OSU OC 103 - e-OC103-Lesson14-1 (5 pages)

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e-OC103-Lesson14-1



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e-OC103-Lesson14-1

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Oregon State University
Course:
Oc 103 - Exploring The Deep: Geography Of The World's Oceans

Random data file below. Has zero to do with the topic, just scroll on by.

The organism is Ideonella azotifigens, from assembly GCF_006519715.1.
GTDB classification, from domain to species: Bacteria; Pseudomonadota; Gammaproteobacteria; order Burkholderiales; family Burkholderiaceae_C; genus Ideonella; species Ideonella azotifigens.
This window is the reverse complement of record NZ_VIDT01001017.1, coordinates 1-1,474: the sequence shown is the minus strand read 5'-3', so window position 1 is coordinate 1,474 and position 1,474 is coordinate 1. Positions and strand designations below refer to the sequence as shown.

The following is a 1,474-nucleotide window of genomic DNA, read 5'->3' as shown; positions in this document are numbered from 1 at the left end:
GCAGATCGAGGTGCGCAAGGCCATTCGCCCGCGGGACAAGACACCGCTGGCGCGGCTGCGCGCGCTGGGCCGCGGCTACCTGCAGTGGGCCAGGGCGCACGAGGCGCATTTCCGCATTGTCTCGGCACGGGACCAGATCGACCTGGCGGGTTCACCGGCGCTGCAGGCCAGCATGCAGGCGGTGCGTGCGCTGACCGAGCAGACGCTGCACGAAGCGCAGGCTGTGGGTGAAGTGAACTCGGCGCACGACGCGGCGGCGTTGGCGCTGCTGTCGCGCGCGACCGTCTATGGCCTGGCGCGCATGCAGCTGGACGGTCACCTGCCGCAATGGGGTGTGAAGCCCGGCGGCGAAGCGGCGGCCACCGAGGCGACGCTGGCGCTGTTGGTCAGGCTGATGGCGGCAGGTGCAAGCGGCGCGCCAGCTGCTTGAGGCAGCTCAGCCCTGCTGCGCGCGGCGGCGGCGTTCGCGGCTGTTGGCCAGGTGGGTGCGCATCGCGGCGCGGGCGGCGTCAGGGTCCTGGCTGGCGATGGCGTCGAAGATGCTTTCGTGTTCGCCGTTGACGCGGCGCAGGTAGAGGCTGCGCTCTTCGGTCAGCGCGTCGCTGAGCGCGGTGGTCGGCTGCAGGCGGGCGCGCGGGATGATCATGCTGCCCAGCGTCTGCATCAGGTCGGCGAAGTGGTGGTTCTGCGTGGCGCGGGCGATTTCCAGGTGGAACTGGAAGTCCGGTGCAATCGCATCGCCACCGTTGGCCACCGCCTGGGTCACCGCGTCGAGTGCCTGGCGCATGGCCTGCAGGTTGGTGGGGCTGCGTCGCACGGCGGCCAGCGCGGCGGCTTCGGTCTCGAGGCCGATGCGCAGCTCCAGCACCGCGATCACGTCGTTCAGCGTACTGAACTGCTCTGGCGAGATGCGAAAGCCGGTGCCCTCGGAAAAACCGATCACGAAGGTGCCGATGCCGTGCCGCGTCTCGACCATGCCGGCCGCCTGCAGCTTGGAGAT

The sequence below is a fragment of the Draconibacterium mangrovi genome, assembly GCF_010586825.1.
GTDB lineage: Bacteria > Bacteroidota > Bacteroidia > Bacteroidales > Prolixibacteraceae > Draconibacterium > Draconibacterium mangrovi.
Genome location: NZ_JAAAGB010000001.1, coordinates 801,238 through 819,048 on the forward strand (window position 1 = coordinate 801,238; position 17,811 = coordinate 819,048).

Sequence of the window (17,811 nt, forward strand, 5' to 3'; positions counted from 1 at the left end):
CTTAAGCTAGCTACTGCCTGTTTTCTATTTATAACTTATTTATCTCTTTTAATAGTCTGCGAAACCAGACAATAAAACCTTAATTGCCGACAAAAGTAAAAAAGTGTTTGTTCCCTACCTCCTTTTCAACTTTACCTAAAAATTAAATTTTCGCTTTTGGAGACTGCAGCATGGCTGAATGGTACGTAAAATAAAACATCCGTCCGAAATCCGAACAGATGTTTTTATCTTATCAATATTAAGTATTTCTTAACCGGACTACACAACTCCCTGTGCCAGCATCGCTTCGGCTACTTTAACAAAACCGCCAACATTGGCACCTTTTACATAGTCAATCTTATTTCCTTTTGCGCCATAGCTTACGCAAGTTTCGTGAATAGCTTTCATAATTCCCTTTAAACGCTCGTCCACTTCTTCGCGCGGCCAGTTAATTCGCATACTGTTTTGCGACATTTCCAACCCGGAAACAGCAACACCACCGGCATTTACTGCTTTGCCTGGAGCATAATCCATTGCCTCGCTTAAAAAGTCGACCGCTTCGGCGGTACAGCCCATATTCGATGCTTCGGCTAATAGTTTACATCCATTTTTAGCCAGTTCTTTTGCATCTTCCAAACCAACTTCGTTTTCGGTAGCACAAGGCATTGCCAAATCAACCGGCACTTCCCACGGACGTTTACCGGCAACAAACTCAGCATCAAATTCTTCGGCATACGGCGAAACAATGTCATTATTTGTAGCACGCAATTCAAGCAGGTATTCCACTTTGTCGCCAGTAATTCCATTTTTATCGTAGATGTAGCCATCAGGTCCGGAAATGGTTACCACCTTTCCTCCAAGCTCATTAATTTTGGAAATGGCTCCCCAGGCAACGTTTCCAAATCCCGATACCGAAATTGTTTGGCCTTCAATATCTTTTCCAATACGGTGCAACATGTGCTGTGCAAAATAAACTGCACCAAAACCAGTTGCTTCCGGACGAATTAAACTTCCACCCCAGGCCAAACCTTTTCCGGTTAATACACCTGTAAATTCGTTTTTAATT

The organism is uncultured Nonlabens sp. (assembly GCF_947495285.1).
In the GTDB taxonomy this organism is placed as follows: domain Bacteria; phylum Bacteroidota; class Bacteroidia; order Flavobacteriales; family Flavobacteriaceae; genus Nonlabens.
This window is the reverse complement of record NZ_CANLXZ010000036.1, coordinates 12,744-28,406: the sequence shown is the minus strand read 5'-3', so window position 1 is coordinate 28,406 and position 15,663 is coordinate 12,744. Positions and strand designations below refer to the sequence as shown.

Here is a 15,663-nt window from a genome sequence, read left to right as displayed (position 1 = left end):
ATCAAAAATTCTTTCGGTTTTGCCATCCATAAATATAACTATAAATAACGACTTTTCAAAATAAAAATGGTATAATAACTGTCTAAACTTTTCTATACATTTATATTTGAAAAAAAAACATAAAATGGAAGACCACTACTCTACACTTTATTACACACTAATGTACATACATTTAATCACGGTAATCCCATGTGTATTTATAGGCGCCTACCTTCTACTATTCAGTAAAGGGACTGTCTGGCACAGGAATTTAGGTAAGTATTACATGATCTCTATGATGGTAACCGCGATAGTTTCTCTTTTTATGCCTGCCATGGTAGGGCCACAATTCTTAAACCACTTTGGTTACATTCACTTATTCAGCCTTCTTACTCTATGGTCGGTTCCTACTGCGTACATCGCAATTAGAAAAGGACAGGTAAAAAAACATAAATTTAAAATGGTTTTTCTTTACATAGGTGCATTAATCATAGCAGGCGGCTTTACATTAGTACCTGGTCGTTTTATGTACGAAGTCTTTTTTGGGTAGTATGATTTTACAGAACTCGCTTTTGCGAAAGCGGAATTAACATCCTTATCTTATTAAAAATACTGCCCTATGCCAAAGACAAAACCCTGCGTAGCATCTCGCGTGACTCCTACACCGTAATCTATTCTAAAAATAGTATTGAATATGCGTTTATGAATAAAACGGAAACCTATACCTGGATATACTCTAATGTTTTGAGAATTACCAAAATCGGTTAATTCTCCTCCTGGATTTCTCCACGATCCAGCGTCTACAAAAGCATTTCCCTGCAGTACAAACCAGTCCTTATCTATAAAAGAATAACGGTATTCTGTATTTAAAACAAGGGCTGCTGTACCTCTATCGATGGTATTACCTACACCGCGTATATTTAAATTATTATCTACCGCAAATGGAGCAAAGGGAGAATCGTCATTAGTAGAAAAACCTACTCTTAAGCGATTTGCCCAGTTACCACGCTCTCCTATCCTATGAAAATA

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OC103 Lesson 14 El Ni o and La Ni a An unusual oceanic phenomenon called El Ni o occurs every 2 10 years in the tropical Pacific Ocean and has widespread affects on global weather patterns El Ni o effects in the western U S include unusually wet stormy winters in southern Oregon and northern California to the point of sometimes causing heavy flooding and coastal erosion and unusually dry winters in northern Oregon and Washington This lesson covers what El Ni o is how it happens and what some of its effects are As scientists study El Ni o more and collect more data it is becoming clear that El Ni o is an important climate feature El Ni o related weather sometimes leads to damage that costs hundreds of millions of dollars and affects several important sectors of the economy It is an example of a coupled ocean atmosphere phenomenon and demonstrates how the ocean atmosphere and climate are interconnected El Ni o Unusual oceanic phenomenon abnormally warm surface water in the equatorial Pacific Ocean First described by a Peruvian scientist in 1891 based upon accounts by local fisherman along the coasts of Ecuador and Peru they named it The Christ Child because they often first noticed it there around Christmas time Characteristics o Normally starts in western tropical Pacific and develops progressively eastward o Often results in natural disasters flood droughts fires but is also thought to suppress hurricane development in the tropical Atlantic Ocean o Occurs every 2 10 years the most recent and severe events were in 1953 1957 58 1965 1972 73 1976 77 1982 83 1991 92 1997 98 2002 03 2009 10 and 2015 16 o The U S National Weather Service s official definition of an El Ni o requires tropical Pacific surface ocean water temperatures at least 0 5 C above normal for 5 consecutive months o Moderate El Ni os in 2006 and 2009 may have been part of the reason why the 2006 and 2009 Atlantic hurricane seasons were so mild and the Pacific hurricane typhoon seasons were so severe We don t know everything about El Ni os yet We can t really predict one yet although we now know some early warning signs to watch for Abnormal Wind and Ocean Conditions of El Ni o In a normal year in the Pacific strong east to west tradewinds near the equator push warm surface water to the west see figure below This allows cold deeper water to upwell rise to the surface along the South American coast This upwelling brings nutrients from below up into the photic zone where they can be utilized by microscopic algae The rich fishing industry off the west coast of South America is ultimately supported by this upwelling of nutrients Normal year In an El Ni o year the tradewinds weaken or fail and tropical winds along the equator reverse blowing toward the east instead of to the west see figure below This wind slowly switches direction like a giant seesaw taking 3 15 months to oscillate from normal to abnormal conditions Meteorologists called these abnormal atmospheric conditions the Southern Oscillation and they noticed that it changed weather patterns so that normally dry areas became flooded and normally wet areas experienced drought El Ni o year How the Ocean Responds to El Ni o Wind Conditions As the normal tradewinds weaken the warm equatorial surface water that is normally pushed to the west stays where it is in the eastern equatorial Pacific so sea surface temperatures there are unusually warm To someone in a boat off the west coast of South America where it normally upwells cold water it seems like warm water has moved in from the western tropical Pacific although what really happened was that the warm surface water was not moved out by tradewinds Peruvian fisherman first noticed the unusually warm surface waters around Christmas time so they named this ocean phenomenon El Ni o Because the tradewinds no longer push surface water to the west the upwelling of nutrient rich deep waters along the South American coast shuts down The figure below shows normal top and El Ni o bottom temperature profiles across the equatorial Pacific during August These show the temperature structure of the top 500 m of the Pacific in a slice along the equator looking north so South America is on the right Notice how during normal conditions the warm surface water darkest red color the temperature bar on the right is labeled in C is concentrated on the west left side of the Pacific whereas during an El Ni o the warmest surface waters are in the central part of the profile Also the normal profile shows cold deep water blue upwelling almost to the surface on the eastern end while the El Ni o profile shows those cold waters do not get nearly as close to the surface notice that there is no orange water at the surface on the east end of the normal profile and the blue water gets up as shallow as 50m whereas on the east end of the El Ni o profile there is orange water at the surface and the blue water only gets up as shallow as about 100m When upwelling shuts down or is reduced the supply of nutrients for marine life near the surface is diminished This can be very severe Off the coast of Peru the shutdown of upwelling results in fish and sea birds either starving to death or moving elsewhere Normal Scientists now understand that the Southern Oscillation phenomenon in the atmosphere and the El Ni o phenomenon in the ocean are closely linked and that they interact with one another This has been described as a big climate engine and the term for this joint phenomena is the ENSO for El Ni o Southern Oscillation El Ni o Effects of ENSO Globally The map at right shows how an El Ni o affects global winter weather variously causing droughts and floods in different parts of Africa and South America and droughts in Australia and Indonesia As you can see the affects are most severe for coastal regions near the ocean but they can also affect people living far inland Here is a link to a YouTube video about the effects of El Ni o https www youtube com watch v 7FVZrw7bk1w In North America the effects of ENSO include unusually wet stormy winters in southern Oregon and northern California to the point of causing heavy flooding and coastal erosion and unusually dry winters in northern Oregon and Washington and very wet winters in the southeastern U S see maps at right El Ni o winter El Ni o summer El Ni o vs La Ni a Today we track developing El Ni os using a system of instrumented ocean buoys that make constant oceanographic and meteorological measurements along